However, contrary to Void (and I think Otto, though I’m not sure if “bankrupt[ing] the [W]est” includes national debt), I don’t think the national debt is a bad thing. The US is still credit-worthy, we could borrow significantly more than we already have. That suggests that whatever we’ve borrowed, our returns are positive, and borrowing to invest in society was a good investment. Our current President’s campaign statements aside, we are not likely to default on our debts (or rather, we don’t need to, but who knows what we’ll actually do).

Oh, really? Look, the older generations had fifty plus years to plan politically for the future but instead has squandered and ruined for future generations to come. The older generations have no excuse as none of us younger people were alive to facilitate anything. Instead we get to live in a failed state that baby boomers have created.

Otto, Otto, Otto… you sound like one of those whiny, narcissistic, self-obsessed, privileged millennials. I thought you were more mature than that.

This is not the place to answer your boomer criticisms (some of which are valid - like disco - sorry about that) but I can’t help but post this video to show you how you come across to boomers like me who have worked our guts out trying to change things – remember, all the incredible social changes that happened between the authoritarian 1950’s to the 70’s were fought for - often brutally. Nothing was given to us. You guys don’t know that, or forget it.

Now compare that with this. (Oh, little baby Jesus, I hope this is a send up but I fear it’s the new reality…) … arvard.mp4

PS: I love the youth today. I get along really well with them (just not the SJWs). I only wish they knew how fucking great they have it. That’s their problem; they take all that has been given to them for granted and only see what’s missing. (Sorry Carleas. I won’t hijack the thread any further)

I’m entitled? :laughing: I work fifty five hours a week dude.

Who is paying who’s social security, Medicaid, and retirement pensions in income taxes?! :laughing:

Gimme a break!


Are you really serious or just cynical when you state that you “don’t think the national debt is a bad thing”?

Debt is a bad thing. Of course. It is bad, wrongful, unfair, unjust, especially when it comes to the following generations.

If you want to have a sustainable development (which also means a development of fairness, justice, goodness, rightness!), then debt must be a taboo.

K: I have been paying into the SS and Medicaid and retirement pensions for decades even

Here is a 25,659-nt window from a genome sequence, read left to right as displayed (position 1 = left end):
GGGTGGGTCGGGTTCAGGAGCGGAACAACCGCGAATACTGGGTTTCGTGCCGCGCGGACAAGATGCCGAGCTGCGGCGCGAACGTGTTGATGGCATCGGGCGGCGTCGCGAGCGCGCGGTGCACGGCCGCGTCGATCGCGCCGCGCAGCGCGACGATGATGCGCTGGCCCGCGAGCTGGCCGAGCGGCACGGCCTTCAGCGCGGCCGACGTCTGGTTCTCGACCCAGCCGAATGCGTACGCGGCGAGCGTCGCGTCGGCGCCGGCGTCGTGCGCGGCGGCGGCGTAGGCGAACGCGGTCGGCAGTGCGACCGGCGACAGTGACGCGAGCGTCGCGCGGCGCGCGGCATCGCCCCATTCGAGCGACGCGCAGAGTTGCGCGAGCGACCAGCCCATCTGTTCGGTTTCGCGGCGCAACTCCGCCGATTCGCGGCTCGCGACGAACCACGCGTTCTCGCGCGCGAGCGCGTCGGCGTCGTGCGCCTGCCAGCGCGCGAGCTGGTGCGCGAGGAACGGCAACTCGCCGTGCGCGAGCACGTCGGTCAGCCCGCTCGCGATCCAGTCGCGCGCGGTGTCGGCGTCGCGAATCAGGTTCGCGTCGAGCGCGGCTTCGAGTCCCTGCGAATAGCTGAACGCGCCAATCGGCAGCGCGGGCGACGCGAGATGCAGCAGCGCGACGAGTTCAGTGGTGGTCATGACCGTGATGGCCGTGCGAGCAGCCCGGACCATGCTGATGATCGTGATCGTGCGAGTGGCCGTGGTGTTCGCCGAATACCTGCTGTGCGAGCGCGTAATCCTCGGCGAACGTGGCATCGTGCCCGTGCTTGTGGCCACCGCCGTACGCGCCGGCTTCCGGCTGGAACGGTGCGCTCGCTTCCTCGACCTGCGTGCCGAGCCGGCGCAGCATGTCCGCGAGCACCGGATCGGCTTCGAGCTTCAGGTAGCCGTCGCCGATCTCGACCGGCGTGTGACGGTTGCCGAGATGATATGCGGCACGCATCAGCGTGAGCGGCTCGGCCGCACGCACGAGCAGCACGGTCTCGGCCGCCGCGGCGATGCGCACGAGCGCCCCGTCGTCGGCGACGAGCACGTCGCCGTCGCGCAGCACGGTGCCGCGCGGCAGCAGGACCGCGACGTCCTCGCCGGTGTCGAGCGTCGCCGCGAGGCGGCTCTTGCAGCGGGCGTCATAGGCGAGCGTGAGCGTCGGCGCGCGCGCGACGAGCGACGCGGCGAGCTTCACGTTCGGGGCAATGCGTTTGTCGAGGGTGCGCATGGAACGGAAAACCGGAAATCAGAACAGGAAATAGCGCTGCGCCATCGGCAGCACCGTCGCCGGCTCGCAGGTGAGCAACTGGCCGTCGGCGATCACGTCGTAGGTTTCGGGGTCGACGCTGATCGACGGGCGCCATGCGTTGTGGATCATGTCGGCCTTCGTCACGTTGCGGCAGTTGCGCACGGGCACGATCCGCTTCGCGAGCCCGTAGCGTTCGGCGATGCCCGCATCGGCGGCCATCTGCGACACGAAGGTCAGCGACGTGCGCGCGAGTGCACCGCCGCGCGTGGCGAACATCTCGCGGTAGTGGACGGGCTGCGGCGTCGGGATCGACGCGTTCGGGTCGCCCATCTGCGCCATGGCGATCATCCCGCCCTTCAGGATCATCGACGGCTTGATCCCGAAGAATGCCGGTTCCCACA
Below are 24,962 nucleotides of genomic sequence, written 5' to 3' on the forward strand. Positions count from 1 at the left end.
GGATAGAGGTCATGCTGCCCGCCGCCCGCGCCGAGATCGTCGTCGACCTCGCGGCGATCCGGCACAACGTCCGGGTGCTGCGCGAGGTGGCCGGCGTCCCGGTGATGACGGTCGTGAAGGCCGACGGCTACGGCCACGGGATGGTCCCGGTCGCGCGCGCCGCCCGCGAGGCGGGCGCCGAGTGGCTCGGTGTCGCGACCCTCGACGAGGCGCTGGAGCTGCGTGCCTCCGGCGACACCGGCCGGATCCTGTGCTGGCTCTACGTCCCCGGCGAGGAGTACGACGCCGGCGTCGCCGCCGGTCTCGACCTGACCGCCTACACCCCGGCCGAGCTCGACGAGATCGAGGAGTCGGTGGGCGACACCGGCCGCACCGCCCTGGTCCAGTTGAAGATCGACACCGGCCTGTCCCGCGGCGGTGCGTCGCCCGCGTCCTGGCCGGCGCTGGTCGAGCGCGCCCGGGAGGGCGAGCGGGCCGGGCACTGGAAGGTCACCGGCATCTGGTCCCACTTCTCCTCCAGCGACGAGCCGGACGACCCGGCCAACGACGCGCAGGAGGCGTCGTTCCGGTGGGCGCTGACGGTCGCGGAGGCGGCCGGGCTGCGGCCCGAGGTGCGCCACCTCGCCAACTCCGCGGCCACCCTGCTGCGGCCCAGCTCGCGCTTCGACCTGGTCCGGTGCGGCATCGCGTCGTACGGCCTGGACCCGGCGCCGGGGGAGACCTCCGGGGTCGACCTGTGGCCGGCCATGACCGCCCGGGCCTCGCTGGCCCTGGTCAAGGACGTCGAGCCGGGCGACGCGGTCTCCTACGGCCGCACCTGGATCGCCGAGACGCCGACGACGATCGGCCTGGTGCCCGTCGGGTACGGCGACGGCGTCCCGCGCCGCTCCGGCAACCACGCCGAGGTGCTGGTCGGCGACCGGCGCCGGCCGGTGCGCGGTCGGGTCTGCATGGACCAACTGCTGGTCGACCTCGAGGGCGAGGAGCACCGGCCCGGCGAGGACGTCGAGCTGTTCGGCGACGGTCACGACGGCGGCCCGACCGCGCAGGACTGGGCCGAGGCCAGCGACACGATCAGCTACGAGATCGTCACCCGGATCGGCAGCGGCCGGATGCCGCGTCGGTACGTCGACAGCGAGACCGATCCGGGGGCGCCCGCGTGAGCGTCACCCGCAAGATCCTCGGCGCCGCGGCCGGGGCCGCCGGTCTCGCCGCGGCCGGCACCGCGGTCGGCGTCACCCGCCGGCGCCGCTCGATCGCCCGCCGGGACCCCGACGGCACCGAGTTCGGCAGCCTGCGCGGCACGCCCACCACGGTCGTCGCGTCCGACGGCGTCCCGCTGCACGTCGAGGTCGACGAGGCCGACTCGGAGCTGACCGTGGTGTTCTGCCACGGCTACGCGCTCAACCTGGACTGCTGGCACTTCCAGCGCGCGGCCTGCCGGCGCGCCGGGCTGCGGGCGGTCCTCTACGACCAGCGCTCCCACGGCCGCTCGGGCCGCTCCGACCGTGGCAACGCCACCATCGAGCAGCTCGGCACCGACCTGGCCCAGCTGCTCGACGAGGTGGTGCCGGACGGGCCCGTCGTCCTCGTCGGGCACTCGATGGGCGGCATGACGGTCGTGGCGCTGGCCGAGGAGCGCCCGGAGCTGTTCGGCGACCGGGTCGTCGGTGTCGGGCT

after a decade of anarchism…I have worked for over 40 years and I have had long stretches
of 50 plus hours of work at different jobs… I now only work at most 32 hours and that
is because my body can’t take working any more hours then 32 hours…
and I am certainly not alone… Millions upon millions of boomers have paid into the
SS and Medicaid and other such programs for decades… a few boomers I know
are retiring but most have to work on and many I know don’t have enough saved
up to retired and so many boomers will wind up working up to and perhaps for some,
more then 50 years… I think we have paid our dues…I know a lot of boomers who
have nothing saved up but the equity in their home… basically the only way we are going
to retire is to sell our homes because that is the only thing of value we have…
I too basically have only my condo as my retirement account…
and the only reason that has value is because of the extreme rise in home and condo
prices here in the bay area… the average home around here is worth a million two
and most condo’s are over 700,000 and climbing… a fall in the price of homes and condo’s
will destroy the retirement of millions… and that is a scary prospect…

we have paid into the system for decades and we expect to have something
for us after decades of putting into the system but again, most boomers I know
understand that they will probably won’t get their SS and are expecting nothing
from SS…so don’t go judging us from a young kids perspective because unless
you have walked in our shoes for decades, you have nothing to compare it to…


Oh there are plenty of “solutions” to the problems dominating u.s. and other western countries.

Main problem is, most people, and the baby-boomers too, will not like those solutions, at all.

I’m with Arminius. The national debt needs to be confronted squarely before anything else can be done.